World’s largest whisky markets
From established single malt Scotch to craft Bourbon and emerging Irish brands, the entire whisky category continues generate surging global interest.
The category is stronger than ever, with a host of new distilleries popping up to cut themselves a slice of the profit pie, while at the same time fuelling innovation.
Yet demand has been so strong in recent years, that numerous producers have admitted a shortage of stocks. While Bourbon distilleries have turned to a number of tactics to stretch supply, Scotch and Irish brands have utilised a number of innovative marketing techniques to turn attention away from age statement.
Despite this, traditional heartlands and mega-brands in Scotland, Ireland, Kentucky and Tennessee continue to reap rewards, while Canadian, Japanese and Australian brands are hot on their heels.
Based on Euromonitor’s findings of how many litres of whisky were purchased across the globe in 2012, we count down five of the world’s largest whisky markets.
The figures account for volume sales of single malt Scotch, blended Scotch, Bourbon and other US whiskey, Canadian whisky, Irish whiskey, Japanese whisky and “other” whisky (such as Indian or Australian)
With Scotland in its midst, a boom in Bourbon resulting from a pervasive prohibition cocktail culture, and a growing interest in world whiskies, it’s no wonder that despite its tiny size, the UK is one of the biggest markets for whisky.
Consuming 80 million litres of whisky in 2012, the UK sits fifth on our list of the world’s largest whisky markets.
While the Scotch Whisky Association (SWA) recently reported that between 2012 and 2013, the Scotch market had declined 3%, the industry is hopeful of a return to growth after the automatic tax escalator was scrapped during the 2014 Budget Statement.
With its own category of whisky and a fascination premium Scotch brands, Japan boasts an enthusiastic market for whisky, consuming 98.7 million litres in 2012.
A highball drinking phenomenon continues to grip bars and homes in the country and has been single-handedly credited with reversing the domestic decline in the consumption of Japanese whisky.
The country’s consumption levels are also affected by the wider Asia Pacific region’s standing as the largest spirits market in the world, accounting for over half of all spirits consumed.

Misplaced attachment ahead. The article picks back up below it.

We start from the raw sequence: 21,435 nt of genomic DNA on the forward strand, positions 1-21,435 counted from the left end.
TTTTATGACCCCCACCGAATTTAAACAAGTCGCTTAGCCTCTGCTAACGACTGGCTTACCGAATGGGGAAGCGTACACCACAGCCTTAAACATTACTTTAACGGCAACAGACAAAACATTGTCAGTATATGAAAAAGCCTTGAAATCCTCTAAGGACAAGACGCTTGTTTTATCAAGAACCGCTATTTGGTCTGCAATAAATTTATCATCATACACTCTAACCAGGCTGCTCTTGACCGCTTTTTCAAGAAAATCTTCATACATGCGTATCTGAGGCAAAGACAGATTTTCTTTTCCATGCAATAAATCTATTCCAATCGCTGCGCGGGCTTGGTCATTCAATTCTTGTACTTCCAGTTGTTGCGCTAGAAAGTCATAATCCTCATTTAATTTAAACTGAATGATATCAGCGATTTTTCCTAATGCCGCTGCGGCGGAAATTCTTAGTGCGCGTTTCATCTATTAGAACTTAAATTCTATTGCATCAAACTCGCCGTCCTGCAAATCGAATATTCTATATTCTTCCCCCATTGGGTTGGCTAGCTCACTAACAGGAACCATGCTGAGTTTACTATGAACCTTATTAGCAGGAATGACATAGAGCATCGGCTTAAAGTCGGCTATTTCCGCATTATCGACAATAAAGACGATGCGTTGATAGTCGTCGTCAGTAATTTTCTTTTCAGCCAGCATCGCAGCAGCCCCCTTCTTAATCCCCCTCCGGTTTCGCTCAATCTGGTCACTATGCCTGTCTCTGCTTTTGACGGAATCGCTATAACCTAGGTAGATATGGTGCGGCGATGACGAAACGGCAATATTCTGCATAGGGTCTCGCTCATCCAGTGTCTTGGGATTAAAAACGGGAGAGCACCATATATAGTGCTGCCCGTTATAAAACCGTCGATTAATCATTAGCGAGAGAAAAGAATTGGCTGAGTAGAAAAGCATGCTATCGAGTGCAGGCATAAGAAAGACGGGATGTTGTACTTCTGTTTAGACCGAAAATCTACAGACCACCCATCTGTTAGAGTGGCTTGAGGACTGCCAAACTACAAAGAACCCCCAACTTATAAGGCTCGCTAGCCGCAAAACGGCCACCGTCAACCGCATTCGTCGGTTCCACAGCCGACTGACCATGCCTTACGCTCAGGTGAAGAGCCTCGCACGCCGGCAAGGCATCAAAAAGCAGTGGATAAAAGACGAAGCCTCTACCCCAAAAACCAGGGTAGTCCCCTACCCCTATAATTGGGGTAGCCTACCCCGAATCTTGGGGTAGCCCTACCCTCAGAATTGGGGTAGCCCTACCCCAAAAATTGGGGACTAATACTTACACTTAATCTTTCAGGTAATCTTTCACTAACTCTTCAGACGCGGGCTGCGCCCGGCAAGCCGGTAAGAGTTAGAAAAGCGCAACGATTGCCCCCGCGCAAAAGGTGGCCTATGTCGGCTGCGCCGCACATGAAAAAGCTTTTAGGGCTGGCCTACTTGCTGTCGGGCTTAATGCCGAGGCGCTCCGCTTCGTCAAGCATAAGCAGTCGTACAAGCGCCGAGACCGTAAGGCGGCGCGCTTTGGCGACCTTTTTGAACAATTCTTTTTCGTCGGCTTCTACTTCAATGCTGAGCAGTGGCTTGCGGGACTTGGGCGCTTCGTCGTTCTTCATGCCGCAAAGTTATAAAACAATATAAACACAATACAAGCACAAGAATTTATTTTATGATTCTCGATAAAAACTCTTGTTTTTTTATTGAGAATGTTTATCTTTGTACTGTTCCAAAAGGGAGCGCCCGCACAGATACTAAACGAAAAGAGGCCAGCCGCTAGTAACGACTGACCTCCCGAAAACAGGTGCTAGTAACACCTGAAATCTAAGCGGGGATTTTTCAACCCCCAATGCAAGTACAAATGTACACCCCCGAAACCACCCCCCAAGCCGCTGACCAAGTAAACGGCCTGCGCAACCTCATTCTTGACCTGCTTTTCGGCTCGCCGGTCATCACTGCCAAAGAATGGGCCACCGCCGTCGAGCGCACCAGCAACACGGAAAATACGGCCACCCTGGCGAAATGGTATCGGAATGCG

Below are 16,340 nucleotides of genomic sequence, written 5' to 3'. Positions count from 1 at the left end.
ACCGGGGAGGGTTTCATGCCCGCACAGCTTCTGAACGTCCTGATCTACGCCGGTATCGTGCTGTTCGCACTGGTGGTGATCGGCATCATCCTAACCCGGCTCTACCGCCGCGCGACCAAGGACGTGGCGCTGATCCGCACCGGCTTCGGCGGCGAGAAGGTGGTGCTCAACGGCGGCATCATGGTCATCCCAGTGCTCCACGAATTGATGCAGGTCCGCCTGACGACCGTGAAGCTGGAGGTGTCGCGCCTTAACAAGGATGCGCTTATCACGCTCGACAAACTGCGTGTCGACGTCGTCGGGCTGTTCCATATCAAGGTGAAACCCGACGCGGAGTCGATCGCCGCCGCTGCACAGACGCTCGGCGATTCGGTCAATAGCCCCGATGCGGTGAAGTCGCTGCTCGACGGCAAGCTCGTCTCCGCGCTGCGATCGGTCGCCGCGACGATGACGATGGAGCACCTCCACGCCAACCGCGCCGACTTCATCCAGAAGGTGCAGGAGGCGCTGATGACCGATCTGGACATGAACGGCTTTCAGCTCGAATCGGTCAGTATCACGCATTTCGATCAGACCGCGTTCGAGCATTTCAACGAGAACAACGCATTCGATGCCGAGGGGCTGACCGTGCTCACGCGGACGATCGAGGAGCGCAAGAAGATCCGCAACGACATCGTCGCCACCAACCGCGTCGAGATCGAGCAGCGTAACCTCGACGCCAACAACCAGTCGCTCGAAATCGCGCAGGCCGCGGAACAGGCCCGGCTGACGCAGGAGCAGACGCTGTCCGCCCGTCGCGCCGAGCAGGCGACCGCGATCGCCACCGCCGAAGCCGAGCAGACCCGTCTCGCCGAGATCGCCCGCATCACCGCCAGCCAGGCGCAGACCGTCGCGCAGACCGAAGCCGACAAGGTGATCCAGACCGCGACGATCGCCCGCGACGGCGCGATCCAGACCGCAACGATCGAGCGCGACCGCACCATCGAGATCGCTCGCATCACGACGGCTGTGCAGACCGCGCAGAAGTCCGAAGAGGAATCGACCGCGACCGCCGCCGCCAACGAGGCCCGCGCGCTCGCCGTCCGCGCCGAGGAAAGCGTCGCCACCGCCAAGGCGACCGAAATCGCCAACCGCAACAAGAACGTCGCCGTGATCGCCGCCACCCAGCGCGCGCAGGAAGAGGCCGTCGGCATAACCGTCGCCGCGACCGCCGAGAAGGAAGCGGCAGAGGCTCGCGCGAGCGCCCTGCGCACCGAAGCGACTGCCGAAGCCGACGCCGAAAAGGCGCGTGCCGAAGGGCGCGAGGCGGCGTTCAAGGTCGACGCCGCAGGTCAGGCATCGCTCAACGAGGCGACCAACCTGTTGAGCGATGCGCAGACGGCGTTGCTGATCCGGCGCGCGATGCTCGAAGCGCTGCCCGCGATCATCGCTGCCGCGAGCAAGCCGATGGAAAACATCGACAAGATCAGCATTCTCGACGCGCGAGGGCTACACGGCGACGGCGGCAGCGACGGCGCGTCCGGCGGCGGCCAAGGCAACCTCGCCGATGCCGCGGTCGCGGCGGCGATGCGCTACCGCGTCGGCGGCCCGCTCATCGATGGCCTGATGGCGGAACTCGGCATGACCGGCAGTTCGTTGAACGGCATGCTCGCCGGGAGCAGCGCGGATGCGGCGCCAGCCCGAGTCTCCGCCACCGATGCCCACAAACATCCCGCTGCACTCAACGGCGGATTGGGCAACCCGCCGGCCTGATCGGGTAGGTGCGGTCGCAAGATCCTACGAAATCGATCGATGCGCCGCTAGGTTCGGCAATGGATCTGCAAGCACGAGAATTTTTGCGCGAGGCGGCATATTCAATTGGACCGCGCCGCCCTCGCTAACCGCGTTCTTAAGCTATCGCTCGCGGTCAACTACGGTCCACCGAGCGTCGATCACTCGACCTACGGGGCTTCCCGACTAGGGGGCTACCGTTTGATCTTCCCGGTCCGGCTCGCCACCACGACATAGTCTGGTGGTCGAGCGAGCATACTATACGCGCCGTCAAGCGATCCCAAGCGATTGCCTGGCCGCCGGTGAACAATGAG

Similar to England, an emerging cocktail culture in France might have something to do with the country’s position as the third largest market for whisky.
Furthermore, despite a backdrop of economic sluggishness, French consumers’ penchant for high end premium Scotch drives the value end of the market, as well as the volume.
With sales of 141 million litres, whisky vastly outperformed France’s staple spirit Cognac in 2012, which sold 2.7 million litres in 2012.
As the country which buys the most spirits in the world, the US has yet to lose its love of whisky.
Purchasing 433 million litres of whisky in 2012, the country is widely coveted by whisky producers of all varieties across the world.
The whisky boom in the US saw no signs of slowing down in 2013, when according to DISCUS, sales grew 6.2% to 52.7 million cases, led by a boom in Irish whiskey.
With an expanding middle class, no shortage of locally-produced, affordable brands, and a proven love of all things whisky, India is bar a clear mile the world’s largest market for whisky.
Sales reached 1.4 billion litres in 2012, meaning the country purchased more whisky than the combined total of the four other markets on this list.
An eye-watering 150% tax scheme on imported products means Scotch, Irish and American whisky has not yet reached its full potential. But experts have predicted that the fastest spirits category in the next few years will be white spirits, as it continues to grow in favour among young Indian urbanites.